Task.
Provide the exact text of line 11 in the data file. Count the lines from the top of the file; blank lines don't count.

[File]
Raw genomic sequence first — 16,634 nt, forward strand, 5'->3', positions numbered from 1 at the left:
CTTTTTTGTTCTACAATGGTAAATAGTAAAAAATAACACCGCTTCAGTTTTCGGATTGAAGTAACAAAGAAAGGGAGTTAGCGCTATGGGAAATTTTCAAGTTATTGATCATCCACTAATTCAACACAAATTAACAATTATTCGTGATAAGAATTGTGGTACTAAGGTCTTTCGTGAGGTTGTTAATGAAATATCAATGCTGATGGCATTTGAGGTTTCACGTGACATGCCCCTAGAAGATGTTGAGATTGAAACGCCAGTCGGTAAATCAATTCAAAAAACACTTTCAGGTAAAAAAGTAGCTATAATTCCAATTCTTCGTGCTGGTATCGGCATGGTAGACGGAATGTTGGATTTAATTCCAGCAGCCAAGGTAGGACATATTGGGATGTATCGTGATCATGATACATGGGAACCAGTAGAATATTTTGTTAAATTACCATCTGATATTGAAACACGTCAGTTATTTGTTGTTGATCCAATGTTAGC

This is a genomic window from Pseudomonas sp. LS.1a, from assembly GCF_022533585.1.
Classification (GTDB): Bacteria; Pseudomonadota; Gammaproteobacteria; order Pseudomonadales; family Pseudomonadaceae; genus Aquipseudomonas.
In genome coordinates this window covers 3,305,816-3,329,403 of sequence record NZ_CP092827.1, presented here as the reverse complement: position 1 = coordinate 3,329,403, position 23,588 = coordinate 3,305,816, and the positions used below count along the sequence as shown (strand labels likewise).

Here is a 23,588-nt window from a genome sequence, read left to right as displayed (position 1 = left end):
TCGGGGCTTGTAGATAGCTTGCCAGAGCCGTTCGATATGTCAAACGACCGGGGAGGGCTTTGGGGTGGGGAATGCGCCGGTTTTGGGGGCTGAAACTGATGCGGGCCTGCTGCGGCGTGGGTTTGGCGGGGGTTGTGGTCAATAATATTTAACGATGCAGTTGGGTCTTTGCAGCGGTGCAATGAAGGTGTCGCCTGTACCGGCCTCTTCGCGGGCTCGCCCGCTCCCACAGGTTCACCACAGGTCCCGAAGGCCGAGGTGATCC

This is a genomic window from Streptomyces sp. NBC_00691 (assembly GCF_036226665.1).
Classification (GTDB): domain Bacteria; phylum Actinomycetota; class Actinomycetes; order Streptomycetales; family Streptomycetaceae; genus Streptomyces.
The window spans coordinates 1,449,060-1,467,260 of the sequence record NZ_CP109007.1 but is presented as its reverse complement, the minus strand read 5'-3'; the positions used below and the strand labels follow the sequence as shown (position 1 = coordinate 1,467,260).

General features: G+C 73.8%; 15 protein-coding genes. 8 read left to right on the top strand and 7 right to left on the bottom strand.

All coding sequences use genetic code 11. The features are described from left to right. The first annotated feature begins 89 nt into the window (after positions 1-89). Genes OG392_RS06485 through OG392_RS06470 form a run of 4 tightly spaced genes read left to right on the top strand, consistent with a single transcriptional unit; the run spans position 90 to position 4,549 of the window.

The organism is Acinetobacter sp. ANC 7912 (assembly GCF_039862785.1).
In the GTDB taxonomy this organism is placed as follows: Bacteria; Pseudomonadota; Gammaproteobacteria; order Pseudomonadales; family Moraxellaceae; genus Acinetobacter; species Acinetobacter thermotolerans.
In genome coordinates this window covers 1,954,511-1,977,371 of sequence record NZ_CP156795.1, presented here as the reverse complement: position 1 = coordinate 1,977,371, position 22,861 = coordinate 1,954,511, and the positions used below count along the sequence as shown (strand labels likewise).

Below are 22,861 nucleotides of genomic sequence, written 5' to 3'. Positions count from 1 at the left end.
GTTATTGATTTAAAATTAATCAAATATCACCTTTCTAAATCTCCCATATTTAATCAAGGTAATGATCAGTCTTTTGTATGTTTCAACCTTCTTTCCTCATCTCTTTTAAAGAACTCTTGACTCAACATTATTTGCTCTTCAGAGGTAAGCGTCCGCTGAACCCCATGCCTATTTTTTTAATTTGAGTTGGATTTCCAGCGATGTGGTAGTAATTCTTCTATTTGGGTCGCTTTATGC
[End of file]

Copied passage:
General features: G+C 73.8%; 15 protein-coding genes. 8 read left to right on the top strand and 7 right to left on the bottom strand.